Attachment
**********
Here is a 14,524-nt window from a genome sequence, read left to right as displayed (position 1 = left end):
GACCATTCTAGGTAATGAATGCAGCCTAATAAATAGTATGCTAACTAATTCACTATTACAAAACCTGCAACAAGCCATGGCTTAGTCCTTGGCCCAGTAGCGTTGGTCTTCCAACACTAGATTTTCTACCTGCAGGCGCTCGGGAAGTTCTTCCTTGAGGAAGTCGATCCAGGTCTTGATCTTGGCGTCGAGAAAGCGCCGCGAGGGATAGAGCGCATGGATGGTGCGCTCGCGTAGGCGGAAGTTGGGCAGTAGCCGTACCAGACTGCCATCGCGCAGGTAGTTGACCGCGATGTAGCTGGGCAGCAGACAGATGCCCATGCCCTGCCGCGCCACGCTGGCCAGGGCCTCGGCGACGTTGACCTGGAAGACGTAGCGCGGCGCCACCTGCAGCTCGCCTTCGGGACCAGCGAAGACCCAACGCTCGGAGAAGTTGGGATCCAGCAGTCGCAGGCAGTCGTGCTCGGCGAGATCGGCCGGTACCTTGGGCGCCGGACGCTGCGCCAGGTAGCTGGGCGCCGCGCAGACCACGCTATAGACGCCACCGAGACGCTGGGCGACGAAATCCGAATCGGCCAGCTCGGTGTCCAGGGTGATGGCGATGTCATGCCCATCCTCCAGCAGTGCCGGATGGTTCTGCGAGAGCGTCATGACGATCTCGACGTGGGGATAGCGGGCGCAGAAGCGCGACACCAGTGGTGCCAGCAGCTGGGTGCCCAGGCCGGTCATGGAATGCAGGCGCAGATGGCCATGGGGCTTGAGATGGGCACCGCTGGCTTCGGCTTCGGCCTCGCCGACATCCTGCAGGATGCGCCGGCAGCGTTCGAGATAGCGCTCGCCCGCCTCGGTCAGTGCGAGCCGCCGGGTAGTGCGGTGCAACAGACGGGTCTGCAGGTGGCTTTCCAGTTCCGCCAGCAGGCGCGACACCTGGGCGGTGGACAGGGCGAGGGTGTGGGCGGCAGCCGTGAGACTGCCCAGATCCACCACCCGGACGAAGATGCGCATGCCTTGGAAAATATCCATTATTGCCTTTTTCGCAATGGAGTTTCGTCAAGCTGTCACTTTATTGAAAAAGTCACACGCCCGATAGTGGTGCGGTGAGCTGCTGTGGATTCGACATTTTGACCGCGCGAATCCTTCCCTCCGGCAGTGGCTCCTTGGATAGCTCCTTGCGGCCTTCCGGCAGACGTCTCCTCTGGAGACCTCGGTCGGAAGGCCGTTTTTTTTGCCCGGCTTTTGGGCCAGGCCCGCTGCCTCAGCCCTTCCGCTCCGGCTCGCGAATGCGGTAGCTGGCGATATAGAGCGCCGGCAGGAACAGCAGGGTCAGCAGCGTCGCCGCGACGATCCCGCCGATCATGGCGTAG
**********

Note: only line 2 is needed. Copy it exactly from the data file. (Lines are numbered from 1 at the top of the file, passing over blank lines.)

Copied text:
GACCATTCTAGGTAATGAATGCAGCCTAATAAATAGTATGCTAACTAATTCACTATTACAAAACCTGCAACAAGCCATGGCTTAGTCCTTGGCCCAGTAGCGTTGGTCTTCCAACACTAGATTTTCTACCTGCAGGCGCTCGGGAAGTTCTTCCTTGAGGAAGTCGATCCAGGTCTTGATCTTGGCGTCGAGAAAGCGCCGCGAGGGATAGAGCGCATGGATGGTGCGCTCGCGTAGGCGGAAGTTGGGCAGTAGCCGTACCAGACTGCCATCGCGCAGGTAGTTGACCGCGATGTAGCTGGGCAGCAGACAGATGCCCATGCCCTGCCGCGCCACGCTGGCCAGGGCCTCGGCGACGTTGACCTGGAAGACGTAGCGCGGCGCCACCTGCAGCTCGCCTTCGGGACCAGCGAAGACCCAACGCTCGGAGAAGTTGGGATCCAGCAGTCGCAGGCAGTCGTGCTCGGCGAGATCGGCCGGTACCTTGGGCGCCGGACGCTGCGCCAGGTAGCTGGGCGCCGCGCAGACCACGCTATAGACGCCACCGAGACGCTGGGCGACGAAATCCGAATCGGCCAGCTCGGTGTCCAGGGTGATGGCGATGTCATGCCCATCCTCCAGCAGTGCCGGATGGTTCTGCGAGAGCGTCATGACGATCTCGACGTGGGGATAGCGGGCGCAGAAGCGCGACACCAGTGGTGCCAGCAGCTGGGTGCCCAGGCCGGTCATGGAATGCAGGCGCAGATGGCCATGGGGCTTGAGATGGGCACCGCTGGCTTCGGCTTCGGCCTCGCCGACATCCTGCAGGATGCGCCGGCAGCGTTCGAGATAGCGCTCGCCCGCCTCGGTCAGTGCGAGCCGCCGGGTAGTGCGGTGCAACAGACGGGTCTGCAGGTGGCTTTCCAGTTCCGCCAGCAGGCGCGACACCTGGGCGGTGGACAGGGCGAGGGTGTGGGCGGCAGCCGTGAGACTGCCCAGATCCACCACCCGGACGAAGATGCGCATGCCTTGGAAAATATCCATTATTGCCTTTTTCGCAATGGAGTTTCGTCAAGCTGTCACTTTATTGAAAAAGTCACACGCCCGATAGTGGTGCGGTGAGCTGCTGTGGATTCGACATTTTGACCGCGCGAATCCTTCCCTCCGGCAGTGGCTCCTTGGATAGCTCCTTGCGGCCTTCCGGCAGACGTCTCCTCTGGAGACCTCGGTCGGAAGGCCGTTTTTTTTGCCCGGCTTTTGGGCCAGGCCCGCTGCCTCAGCCCTTCCGCTCCGGCTCGCGAATGCGGTAGCTGGCGATATAGAGCGCCGGCAGGAACAGCAGGGTCAGCAGCGTCGCCGCGACGATCCCGCCGATCATGGCGTAG